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- GDP (PPP):
- $2.6 trillion
- 1.1% growth
- 0.8% 5-year compound annual growth
- $41,181 per capita
- Inflation (CPI):
- FDI Inflow:
France’s economy has proven to be relatively resilient, with entrepreneurial activity facilitated by such institutional strengths as strong protection of property rights and a fairly efficient regulatory framework. Various reform measures have been adopted to increase the economy’s competitiveness and flexibility, but overall progress has been marginal.
The state dominates major sectors of the economy and remains a large shareholder in many semipublic enterprises. Government spending accounts for more than half of total domestic output, and the budget has been chronically in deficit. Various stimulus measures have resulted in a deterioration of public finance, increasing the fiscal burdens imposed on French taxpayers.
François Hollande was elected president in May 2012, and his Socialist Party has majority control of the National Assembly. Hollande’s poor handling of the economy and public fears related to security have led to consistently low approval ratings. A recent spate of horrific terrorist attacks has shaken public confidence. France was a leading participant in NATO’s March 2011 military engagement in Libya and has sent troops to Mali and the Central African Republic to counter advancing Islamic militants. France began airstrikes against ISIS in spring 2015 and remains a major contributor to the anti-ISIS coalition. The economy is diversified with tourism, manufacturing, and pharmaceuticals as major industries.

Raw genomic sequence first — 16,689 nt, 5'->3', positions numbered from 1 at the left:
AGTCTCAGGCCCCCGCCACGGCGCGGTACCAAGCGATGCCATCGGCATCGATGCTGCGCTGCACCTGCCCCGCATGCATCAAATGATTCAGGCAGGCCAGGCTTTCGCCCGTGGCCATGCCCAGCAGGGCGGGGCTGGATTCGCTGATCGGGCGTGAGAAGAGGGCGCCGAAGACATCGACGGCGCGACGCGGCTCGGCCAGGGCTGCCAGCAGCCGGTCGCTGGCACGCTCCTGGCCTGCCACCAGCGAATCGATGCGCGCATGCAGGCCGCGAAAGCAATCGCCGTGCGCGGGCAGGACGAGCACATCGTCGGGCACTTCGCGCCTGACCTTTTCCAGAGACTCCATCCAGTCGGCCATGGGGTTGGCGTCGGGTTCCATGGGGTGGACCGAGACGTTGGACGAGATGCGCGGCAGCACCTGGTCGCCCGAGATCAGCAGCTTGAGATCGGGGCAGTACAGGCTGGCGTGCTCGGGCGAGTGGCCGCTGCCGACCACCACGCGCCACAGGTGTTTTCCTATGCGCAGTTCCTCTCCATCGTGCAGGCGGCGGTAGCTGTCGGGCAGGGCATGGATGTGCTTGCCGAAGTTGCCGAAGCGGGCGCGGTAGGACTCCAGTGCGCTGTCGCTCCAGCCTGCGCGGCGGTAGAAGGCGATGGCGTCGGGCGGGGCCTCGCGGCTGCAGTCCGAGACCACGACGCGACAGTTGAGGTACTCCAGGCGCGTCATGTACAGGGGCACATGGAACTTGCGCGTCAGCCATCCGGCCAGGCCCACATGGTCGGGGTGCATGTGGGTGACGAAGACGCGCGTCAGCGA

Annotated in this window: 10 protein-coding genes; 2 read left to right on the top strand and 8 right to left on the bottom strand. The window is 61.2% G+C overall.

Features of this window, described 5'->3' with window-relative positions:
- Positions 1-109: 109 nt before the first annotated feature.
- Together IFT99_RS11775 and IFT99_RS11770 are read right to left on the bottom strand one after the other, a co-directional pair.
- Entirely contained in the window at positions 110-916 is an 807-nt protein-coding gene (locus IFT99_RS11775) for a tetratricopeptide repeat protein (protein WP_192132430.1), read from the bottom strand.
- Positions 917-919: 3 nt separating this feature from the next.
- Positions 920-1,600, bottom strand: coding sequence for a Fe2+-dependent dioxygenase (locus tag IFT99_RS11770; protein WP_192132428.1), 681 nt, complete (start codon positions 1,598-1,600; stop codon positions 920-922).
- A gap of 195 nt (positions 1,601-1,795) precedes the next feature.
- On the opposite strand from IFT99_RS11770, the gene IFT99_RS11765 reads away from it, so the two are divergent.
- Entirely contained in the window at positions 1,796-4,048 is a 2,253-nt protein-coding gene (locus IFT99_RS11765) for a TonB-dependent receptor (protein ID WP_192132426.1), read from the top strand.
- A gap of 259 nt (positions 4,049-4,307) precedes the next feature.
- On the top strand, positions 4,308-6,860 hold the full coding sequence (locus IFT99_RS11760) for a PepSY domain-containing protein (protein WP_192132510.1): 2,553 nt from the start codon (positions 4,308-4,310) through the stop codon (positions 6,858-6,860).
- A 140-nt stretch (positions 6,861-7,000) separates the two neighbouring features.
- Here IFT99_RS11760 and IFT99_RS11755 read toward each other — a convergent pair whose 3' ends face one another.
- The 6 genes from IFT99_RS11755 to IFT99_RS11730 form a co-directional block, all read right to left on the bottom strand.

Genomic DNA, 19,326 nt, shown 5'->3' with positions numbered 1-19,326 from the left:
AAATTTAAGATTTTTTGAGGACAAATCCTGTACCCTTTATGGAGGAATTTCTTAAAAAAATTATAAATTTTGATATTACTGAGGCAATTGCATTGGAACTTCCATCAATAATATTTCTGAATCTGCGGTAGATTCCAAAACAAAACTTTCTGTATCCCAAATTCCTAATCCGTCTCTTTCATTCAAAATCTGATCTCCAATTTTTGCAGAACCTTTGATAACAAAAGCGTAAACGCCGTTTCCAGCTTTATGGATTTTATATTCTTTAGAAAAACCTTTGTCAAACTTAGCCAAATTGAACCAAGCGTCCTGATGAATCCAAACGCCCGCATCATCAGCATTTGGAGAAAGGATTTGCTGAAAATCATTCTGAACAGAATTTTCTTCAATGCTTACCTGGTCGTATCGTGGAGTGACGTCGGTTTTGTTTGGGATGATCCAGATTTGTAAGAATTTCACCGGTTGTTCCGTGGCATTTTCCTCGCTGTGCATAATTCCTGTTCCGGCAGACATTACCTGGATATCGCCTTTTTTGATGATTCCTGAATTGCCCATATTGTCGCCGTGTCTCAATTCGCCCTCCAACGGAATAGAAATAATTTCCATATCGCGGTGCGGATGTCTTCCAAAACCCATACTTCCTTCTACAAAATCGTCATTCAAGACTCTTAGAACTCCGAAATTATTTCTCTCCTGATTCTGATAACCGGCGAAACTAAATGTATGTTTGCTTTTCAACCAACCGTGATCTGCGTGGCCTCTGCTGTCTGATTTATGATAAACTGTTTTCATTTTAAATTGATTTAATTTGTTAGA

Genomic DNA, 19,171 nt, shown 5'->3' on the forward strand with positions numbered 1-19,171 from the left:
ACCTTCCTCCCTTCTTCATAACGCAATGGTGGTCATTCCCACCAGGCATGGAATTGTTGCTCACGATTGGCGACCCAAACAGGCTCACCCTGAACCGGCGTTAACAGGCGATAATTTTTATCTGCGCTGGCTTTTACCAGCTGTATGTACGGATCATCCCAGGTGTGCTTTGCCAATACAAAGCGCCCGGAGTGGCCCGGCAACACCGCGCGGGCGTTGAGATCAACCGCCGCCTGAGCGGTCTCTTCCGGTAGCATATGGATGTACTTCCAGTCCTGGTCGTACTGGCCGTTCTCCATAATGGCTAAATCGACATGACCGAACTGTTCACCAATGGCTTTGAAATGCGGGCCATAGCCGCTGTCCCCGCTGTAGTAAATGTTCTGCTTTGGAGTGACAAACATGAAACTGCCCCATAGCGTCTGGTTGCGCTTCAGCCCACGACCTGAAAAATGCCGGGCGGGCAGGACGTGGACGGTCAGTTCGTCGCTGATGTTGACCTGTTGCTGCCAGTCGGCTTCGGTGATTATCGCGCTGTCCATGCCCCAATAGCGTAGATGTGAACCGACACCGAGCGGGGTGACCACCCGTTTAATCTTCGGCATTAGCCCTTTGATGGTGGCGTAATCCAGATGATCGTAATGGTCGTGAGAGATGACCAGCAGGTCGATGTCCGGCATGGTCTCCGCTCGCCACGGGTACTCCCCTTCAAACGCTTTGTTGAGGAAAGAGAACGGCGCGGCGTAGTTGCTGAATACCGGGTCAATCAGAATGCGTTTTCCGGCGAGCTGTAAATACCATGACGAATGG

Enforcement of property rights and contracts is secure, but regulation of real estate is complex and inefficient. France is a strong defender of intellectual property rights. An independent judiciary and the rule of law are firmly established. Although the government actively promotes transparency, accountability, and civic participation, corruption persists in such sectors as public works and the defense industry.
The top individual income tax rate is 45 percent, and the top corporate tax rate is 34.3 percent. Other taxes include a value-added tax. The overall tax burden equals 45.2 percent of total domestic income. Government spending has amounted to 57.1 percent of total output (GDP) over the past three years, and budget deficits have averaged 3.9 percent of GDP. Public debt is equivalent to 96.8 percent of GDP.
The overall regulatory framework remains relatively efficient, but the labor market is burdened with rigid regulations and lacks the capacity to generate more vibrant employment growth. The government maintains an extensive system of subsidies and price controls that affect a number of products and services. France is the largest recipient of subsidies under the European Union’s Common Agricultural Policy (CAP).
Trade is important to France’s economy; the value of exports and imports taken together equals 61 percent of GDP. The average applied tariff rate is 1.5 percent. Investment in some sectors is restricted, and state-owned enterprises distort the economy. The financial sector accounts for about 4 percent of GDP. The banking sector is mostly in private hands, but the state still owns several important institutions.